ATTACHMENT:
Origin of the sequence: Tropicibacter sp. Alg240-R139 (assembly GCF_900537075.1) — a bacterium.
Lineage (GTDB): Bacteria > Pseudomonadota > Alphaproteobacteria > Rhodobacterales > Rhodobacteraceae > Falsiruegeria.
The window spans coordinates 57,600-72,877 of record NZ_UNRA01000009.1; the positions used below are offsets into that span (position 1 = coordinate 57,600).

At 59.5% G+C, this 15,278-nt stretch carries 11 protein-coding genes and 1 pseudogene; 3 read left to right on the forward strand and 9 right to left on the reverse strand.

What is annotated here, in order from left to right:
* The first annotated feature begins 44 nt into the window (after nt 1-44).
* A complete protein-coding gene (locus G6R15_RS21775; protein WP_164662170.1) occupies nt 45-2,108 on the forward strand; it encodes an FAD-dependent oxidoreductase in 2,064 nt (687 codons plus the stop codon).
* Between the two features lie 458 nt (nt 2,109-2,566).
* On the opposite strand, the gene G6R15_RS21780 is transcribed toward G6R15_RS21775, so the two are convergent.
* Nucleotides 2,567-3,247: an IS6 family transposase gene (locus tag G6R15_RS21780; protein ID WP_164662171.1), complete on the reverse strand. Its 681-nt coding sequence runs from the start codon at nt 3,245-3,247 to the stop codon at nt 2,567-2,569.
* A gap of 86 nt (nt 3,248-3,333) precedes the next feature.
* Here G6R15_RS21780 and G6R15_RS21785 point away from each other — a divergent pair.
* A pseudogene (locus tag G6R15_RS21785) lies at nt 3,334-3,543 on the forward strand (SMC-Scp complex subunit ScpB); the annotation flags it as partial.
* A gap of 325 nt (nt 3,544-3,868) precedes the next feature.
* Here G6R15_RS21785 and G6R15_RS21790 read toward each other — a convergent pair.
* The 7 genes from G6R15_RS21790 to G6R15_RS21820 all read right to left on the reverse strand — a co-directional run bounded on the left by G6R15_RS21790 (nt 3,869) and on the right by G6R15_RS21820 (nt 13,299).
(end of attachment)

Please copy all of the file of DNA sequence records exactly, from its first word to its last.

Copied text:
Origin of the sequence: Tropicibacter sp. Alg240-R139 (assembly GCF_900537075.1) — a bacterium.
Lineage (GTDB): Bacteria > Pseudomonadota > Alphaproteobacteria > Rhodobacterales > Rhodobacteraceae > Falsiruegeria.
The window spans coordinates 57,600-72,877 of record NZ_UNRA01000009.1; the positions used below are offsets into that span (position 1 = coordinate 57,600).

At 59.5% G+C, this 15,278-nt stretch carries 11 protein-coding genes and 1 pseudogene; 3 read left to right on the forward strand and 9 right to left on the reverse strand.

What is annotated here, in order from left to right:
* The first annotated feature begins 44 nt into the window (after nt 1-44).
* A complete protein-coding gene (locus G6R15_RS21775; protein WP_164662170.1) occupies nt 45-2,108 on the forward strand; it encodes an FAD-dependent oxidoreductase in 2,064 nt (687 codons plus the stop codon).
* Between the two features lie 458 nt (nt 2,109-2,566).
* On the opposite strand, the gene G6R15_RS21780 is transcribed toward G6R15_RS21775, so the two are convergent.
* Nucleotides 2,567-3,247: an IS6 family transposase gene (locus tag G6R15_RS21780; protein ID WP_164662171.1), complete on the reverse strand. Its 681-nt coding sequence runs from the start codon at nt 3,245-3,247 to the stop codon at nt 2,567-2,569.
* A gap of 86 nt (nt 3,248-3,333) precedes the next feature.
* Here G6R15_RS21780 and G6R15_RS21785 point away from each other — a divergent pair.
* A pseudogene (locus tag G6R15_RS21785) lies at nt 3,334-3,543 on the forward strand (SMC-Scp complex subunit ScpB); the annotation flags it as partial.
* A gap of 325 nt (nt 3,544-3,868) precedes the next feature.
* Here G6R15_RS21785 and G6R15_RS21790 read toward each other — a convergent pair.
* The 7 genes from G6R15_RS21790 to G6R15_RS21820 all read right to left on the reverse strand — a co-directional run bounded on the left by G6R15_RS21790 (nt 3,869) and on the right by G6R15_RS21820 (nt 13,299).